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Rishi Sunak pledges to protect girls’ and women’s spaces for biological women by rewriting equality laws – if he wins election

Rishi Sunak pledged last night to rewrite equality laws to define sex as biological if he wins the election.

This historic change would help protect girls’ and women’s spaces for biological women by preventing sex from being confused with gender identity, the Prime Minister said.

This would have the effect of rewriting part of the Equality Act to prevent transgender women from accessing women-only spaces, such as single-sex hospital wards, crisis centers rape, prison cells and toilets, as well as participating in women’s sports competitions.

This includes transgender women who have undergone reconstructive surgery and those who have a gender recognition certificate stating that they have changed their sex. The new law would apply across the UK.

Currently, if organizers try to prevent transgender women from accessing women’s spaces, they face legal action and are sued for discrimination.

Mr Sunak would begin the process of drafting new primary legislation aimed at clarifying the law within days of a Conservative government being re-elected.

Rishi Sunak pledges to protect girls’ and women’s spaces for biological women by rewriting equality laws – if he wins election

Rishi Sunak speaks to reporters at Redcar Racecourse as he launches the Conservative campaign bus on June 1.

This historic change would help protect girls' and women's spaces for biological women by preventing sex from being confused with gender identity, the Prime Minister said.

This historic change would help protect girls’ and women’s spaces for biological women by preventing sex from being confused with gender identity, the Prime Minister said.

Critical gender campaigners, including former British Olympic swimmer Sharron Davies, hailed the pledge as a victory for “common sense”.

The move is the latest attempt by the Conservatives to put clear blue water between themselves and Labor ahead of polling day on July 4.

Labor leader Sir Keir Starmer previously suggested no such law change was needed, after declaring in 2022 that “trans women are women” and that it is wrong to say that “only women have a cervix.

Writing in today’s Mail, Health Secretary Victoria Atkins said: “Labor would take this back to square one. For years, they have aided and abetted those who place ideology above scientific fact.

In August last year, the Mail revealed how shocking guidelines drawn up by NHS chiefs meant patients who only occasionally identified as women were allowed to share female-only wards. This is regardless of whether they have undergone surgery or have legally changed their sex.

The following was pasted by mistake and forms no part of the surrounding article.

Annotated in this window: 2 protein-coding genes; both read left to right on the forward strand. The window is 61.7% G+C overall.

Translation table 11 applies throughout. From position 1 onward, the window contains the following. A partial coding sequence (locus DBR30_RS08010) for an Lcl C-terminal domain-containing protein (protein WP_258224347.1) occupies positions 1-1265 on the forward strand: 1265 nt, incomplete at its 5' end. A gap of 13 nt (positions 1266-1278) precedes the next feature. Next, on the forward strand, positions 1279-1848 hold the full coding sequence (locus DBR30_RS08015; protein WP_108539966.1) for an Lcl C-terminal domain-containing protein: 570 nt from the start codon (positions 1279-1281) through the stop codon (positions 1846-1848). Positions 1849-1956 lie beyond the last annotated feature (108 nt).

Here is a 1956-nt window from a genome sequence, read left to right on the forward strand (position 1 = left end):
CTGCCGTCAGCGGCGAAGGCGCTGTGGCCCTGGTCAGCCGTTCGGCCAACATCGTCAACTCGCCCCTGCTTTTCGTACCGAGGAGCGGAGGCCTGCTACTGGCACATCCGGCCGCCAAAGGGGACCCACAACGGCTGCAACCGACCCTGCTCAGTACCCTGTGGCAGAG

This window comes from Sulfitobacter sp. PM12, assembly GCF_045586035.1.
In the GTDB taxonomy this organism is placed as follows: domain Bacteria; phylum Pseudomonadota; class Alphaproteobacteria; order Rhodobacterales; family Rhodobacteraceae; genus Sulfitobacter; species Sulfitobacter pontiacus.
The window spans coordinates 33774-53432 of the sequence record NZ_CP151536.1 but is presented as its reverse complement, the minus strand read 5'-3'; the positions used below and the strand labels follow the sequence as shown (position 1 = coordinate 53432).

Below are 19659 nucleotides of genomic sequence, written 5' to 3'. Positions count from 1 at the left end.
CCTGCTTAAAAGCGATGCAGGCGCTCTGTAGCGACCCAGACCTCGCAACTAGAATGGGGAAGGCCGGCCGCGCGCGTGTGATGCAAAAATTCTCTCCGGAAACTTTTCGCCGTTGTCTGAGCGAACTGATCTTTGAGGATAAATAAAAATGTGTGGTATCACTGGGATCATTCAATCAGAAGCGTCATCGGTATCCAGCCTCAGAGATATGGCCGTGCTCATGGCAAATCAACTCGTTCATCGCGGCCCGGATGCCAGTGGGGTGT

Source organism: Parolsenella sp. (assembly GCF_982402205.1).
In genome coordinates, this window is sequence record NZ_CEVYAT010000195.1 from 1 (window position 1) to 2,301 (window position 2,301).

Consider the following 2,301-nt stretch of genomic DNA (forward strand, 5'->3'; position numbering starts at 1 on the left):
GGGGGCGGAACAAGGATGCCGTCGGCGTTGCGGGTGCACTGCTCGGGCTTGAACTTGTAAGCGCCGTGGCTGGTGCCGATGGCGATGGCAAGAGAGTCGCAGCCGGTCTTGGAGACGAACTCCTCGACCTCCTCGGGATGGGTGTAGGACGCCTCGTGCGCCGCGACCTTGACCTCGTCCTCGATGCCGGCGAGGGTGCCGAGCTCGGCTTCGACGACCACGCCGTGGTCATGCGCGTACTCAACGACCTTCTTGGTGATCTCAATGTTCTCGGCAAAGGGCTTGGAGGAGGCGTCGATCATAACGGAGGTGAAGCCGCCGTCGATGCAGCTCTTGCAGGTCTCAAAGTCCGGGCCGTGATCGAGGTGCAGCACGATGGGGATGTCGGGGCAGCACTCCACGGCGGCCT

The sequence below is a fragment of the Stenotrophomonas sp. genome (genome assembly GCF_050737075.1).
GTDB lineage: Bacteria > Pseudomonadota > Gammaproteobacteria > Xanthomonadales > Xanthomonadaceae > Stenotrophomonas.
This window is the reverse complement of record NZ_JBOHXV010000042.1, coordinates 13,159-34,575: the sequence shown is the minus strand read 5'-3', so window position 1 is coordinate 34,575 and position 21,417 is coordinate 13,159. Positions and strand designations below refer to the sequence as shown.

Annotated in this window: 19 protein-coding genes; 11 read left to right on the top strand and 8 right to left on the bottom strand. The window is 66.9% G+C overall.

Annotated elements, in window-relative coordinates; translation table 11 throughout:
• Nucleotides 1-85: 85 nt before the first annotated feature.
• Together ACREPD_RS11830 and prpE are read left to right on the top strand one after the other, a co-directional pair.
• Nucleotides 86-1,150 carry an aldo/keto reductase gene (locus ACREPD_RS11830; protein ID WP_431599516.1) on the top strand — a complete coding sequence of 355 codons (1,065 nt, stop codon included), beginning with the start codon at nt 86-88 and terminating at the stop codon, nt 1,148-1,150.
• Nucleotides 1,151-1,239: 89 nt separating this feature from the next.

The plan to rewrite part of the Equality Act on the basis of biological sex rather than gender identity was initially proposed by Equality Minister Kemi Badenoch.

Last night she said: “Whether it is rapists incarcerated in women’s prisons or cases of men playing women’s sports where they have an unfair advantage, it is clear that public authorities and Regulators are confused about what the law says about sex and gender and when to act – often out of fear of being accused of transphobia or not being inclusive.

In today's Mail, Health Secretary Victoria Atkins said Labor would take us back to square one.

In today’s Mail, Health Secretary Victoria Atkins said Labor would take us back to square one.

“That is why we commit today that, if we form a government after the elections, we will clarify that sex in the law means biological sex and not in a new and redefined sense of the word.”

Mr Sunak added: “The safety of women and girls is too important to allow the current confusion around definitions of sex and gender to persist. »

In April last year, the Equality and Human Rights Commission backed the proposed change.

Ms Davies, who campaigned to ensure trans women could not compete in women’s sport, said: “I’m extremely happy. There is a very big difference between wanting to be something and actually being something.

“I really hope that if this is clarified, we can now tackle all sporting organizations that discriminate against biological women by not providing equal opportunities to succeed in their own competitions, by allowing men in categories reserved for women.

Stephanie Davies-Arai, of Transgender Trend, said: “This is a return to common sense and reality by the government. »

Heather Binning, of the Women’s Rights Network, said: “We welcome any party that is committed to preserving gender-based rights. »

The sex of people holding a Gender Recognition Certificate will always be aligned with their acquired sex in law outside of the Equality Act, for example in the Marriage Act, as is the status quo.

Questions and answers

What is on offer?

This new legislation is passed, clarifying that ‘sex’ (male/female, male/female), as mentioned in the Equality Act 2010, refers to ‘biological sex’ and is not changed by a Gender Recognition Certificate (GRC).

Why is this necessary?

It will clarify the law so that sex is not confused with gender and no longer interpreted as anything other than the “biological sex” assigned to someone at birth. This clarification will make it easier for organizations to provide single-sex services and spaces because they will have greater legal justification to exclude people from certain spaces based on their “biological sex” at birth.

How will this happen?

A new piece of primary legislation, potentially only one or two sentences long, would be passed by Parliament, clarifying that “sex” in the law refers to “biological sex”.

Why hasn’t this been done already?

It’s not clear. Rishi Sunak voiced his support for the change last year. The election put this issue on the agenda in order to differentiate the Conservatives from Labour.

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